His Grace Archbishop Glenroy Anthony Jack, head National Evangelical Spiritual Baptist Faith, left, gets his head sprinkled with a potpourri of flowers during a service in Tobago on March 15.


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Planned street parades, church services and rallies to commemorate Spiritual Shouter Baptist Liberation Day have all been cancelled this year because of COVID-19.

But Baptists across the country are now hoping to get free media air time to commemorate the day.

During an interview with Guardian Media, Baptist elder Episkopus Archbishop Barbara Gray-Burke said she was hoping that the media will allow her the opportunity to pray for T&T.

“This is important at a time when the country and the world is facing the worst pandemic in recent history,” Burke said.

She explained that cancelling all celebrations across the country was mandatory if T&T had to fight off the spread of COVID-19.

Burke said Baptists have faced persecution since 1917 and it was a struggle to finally gain recognition and rights as one of T&T’s indigenous religions.

However, she said it was important to uphold the government’s restrictions.

“Yes our faith is important but we need to obey the law. If we cannot obey the law, how can we obey God?” she said.

She said the media should use airtime to commemorate the day.

“We can send CDs with events that the Baptist community held in the past. We are also hoping to get on to any station for a show so that we can pray for the nation,” Burke said.

Saying that government has been doing a good job to keep down the spread, Burke said, “When I watch so many thousands affected and so many dead. I watched China, the United States and Iran and Italy. They are all in a bad state and we are still doing good. We had no deaths. I think God is watching over us but we have to be responsible and self-quarantine.”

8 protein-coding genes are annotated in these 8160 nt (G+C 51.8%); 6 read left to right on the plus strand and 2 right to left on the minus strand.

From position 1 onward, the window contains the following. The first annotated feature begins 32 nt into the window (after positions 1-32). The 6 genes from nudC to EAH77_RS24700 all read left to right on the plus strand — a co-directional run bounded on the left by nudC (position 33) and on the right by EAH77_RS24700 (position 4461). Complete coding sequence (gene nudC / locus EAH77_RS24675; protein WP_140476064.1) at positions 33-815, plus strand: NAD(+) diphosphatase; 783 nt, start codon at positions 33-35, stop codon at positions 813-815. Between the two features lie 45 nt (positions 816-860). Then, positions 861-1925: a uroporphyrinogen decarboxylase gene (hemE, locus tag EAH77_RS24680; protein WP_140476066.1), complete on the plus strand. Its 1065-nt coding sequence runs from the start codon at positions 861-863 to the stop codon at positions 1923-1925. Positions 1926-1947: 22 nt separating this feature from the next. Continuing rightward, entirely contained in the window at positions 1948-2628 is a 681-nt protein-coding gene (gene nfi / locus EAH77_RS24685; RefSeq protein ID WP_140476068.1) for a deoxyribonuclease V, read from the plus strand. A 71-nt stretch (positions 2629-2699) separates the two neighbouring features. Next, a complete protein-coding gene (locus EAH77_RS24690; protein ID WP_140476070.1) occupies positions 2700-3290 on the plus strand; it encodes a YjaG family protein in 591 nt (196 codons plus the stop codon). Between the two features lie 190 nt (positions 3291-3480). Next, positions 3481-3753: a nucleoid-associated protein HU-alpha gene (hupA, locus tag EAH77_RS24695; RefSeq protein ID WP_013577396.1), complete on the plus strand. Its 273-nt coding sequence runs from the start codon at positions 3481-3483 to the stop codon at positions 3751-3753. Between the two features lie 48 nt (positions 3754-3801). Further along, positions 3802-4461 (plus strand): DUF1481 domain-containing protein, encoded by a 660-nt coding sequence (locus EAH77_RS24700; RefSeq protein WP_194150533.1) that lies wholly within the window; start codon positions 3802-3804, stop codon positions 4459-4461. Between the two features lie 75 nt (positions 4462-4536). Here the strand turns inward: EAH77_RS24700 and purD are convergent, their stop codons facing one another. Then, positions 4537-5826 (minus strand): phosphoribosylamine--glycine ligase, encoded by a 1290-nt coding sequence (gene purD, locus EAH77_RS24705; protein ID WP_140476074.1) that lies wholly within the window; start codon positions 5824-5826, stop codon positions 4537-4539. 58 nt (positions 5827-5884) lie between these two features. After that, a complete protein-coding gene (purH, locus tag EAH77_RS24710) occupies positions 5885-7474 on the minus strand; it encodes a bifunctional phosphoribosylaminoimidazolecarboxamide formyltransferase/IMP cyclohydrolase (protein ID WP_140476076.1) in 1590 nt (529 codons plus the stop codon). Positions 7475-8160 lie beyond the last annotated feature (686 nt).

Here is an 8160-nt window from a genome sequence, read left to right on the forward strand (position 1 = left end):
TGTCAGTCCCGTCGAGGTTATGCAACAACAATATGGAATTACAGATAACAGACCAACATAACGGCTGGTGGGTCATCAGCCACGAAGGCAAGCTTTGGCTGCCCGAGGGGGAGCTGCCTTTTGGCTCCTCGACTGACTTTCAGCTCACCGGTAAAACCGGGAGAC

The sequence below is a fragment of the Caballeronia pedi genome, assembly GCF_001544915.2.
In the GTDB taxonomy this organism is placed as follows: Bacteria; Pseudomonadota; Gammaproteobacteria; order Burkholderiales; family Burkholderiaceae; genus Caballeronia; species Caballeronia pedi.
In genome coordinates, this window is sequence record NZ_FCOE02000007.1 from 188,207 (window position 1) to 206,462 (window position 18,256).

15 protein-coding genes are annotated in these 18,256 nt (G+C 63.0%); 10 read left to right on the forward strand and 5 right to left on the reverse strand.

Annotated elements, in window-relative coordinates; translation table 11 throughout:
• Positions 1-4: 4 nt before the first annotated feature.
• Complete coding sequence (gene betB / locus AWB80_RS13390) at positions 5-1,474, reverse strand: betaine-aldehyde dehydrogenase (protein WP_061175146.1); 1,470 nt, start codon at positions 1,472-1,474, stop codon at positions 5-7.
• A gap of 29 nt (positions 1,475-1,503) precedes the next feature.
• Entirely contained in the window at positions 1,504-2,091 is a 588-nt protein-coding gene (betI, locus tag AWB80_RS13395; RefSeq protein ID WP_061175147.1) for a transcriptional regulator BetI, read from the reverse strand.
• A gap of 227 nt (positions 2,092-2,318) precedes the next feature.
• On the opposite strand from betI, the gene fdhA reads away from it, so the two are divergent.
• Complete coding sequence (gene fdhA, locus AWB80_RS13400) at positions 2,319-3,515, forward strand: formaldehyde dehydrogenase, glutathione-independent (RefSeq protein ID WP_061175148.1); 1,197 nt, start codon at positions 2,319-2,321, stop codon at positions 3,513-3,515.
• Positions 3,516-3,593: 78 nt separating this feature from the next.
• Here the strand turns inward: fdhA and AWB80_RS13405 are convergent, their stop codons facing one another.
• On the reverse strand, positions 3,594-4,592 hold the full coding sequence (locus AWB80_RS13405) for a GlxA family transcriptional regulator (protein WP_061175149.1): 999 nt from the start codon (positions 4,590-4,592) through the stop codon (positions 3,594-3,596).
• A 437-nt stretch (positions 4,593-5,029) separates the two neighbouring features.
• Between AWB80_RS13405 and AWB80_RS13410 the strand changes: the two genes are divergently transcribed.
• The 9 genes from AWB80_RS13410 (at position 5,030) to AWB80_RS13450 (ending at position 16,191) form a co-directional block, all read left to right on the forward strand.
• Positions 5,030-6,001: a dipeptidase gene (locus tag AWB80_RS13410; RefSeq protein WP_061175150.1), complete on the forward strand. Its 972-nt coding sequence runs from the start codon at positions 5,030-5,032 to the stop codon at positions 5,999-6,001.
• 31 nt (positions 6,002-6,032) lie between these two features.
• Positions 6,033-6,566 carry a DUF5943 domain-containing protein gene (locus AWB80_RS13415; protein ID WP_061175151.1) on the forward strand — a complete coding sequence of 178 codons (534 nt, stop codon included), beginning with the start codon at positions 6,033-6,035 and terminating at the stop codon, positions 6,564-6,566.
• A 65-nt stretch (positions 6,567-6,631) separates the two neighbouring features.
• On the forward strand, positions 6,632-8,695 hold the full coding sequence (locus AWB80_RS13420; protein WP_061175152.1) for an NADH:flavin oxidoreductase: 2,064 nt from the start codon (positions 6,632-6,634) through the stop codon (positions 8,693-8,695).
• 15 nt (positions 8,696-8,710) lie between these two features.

She said people have started taking COVID-19 serious.

“It is going on in the right way. I believe that by June or July we will be registering no deaths. We have to keep it so and the public needs to cooperate,” she added.

Burke said she felt sorry for media personality Ian Alleyne who confessed to testing positive for COVID-19.

“Maybe he didn’t know he had it and he mingled. Poor man. I would pray for him. I heard he was crying but God will spare his life. We will remember him in prayer. All I want is for us as citizens to cooperate and let us get rid of this virus. We could make it if we try. I have faith in my Trinidad and Tobago,” Burke added.

Meanwhile, Bishop Shango Kemi from the St Michael’s Shrine in Tabaquite said the 60 members of her church will also stay away from celebrations this year.

“We decided that we are not going to do anything. It is too risky. The government said no congregating and we have to abide by this policy,” Kemi said.

She added that while some churches have flouted the rules, the Baptist community would abide by the restrictions.

“Initially I thought maybe a few of my spiritual children, no more than 10 could come by me for some prayers but now I decided not to go that way. We will not have anybody in our homes. I am planning to maintain the laws and uphold what they saying because when you look at the rate of infection it is very alarming,” Kemi added.

The Shouter Baptiste religion developed among the people of African descent during the Nineteenth Century. From 1917 to 1951 the Spiritual and Shouter Baptist faith was banned in Trinidad by the colonial government of the day. The legislation to enact this ban was called the Shouters Prohibition Ordinance and it was passed on 16 November 1917. However, this was later repealed and under the Basdeo Panday government, the Baptiste community received a public holiday as well as land grants to build schools.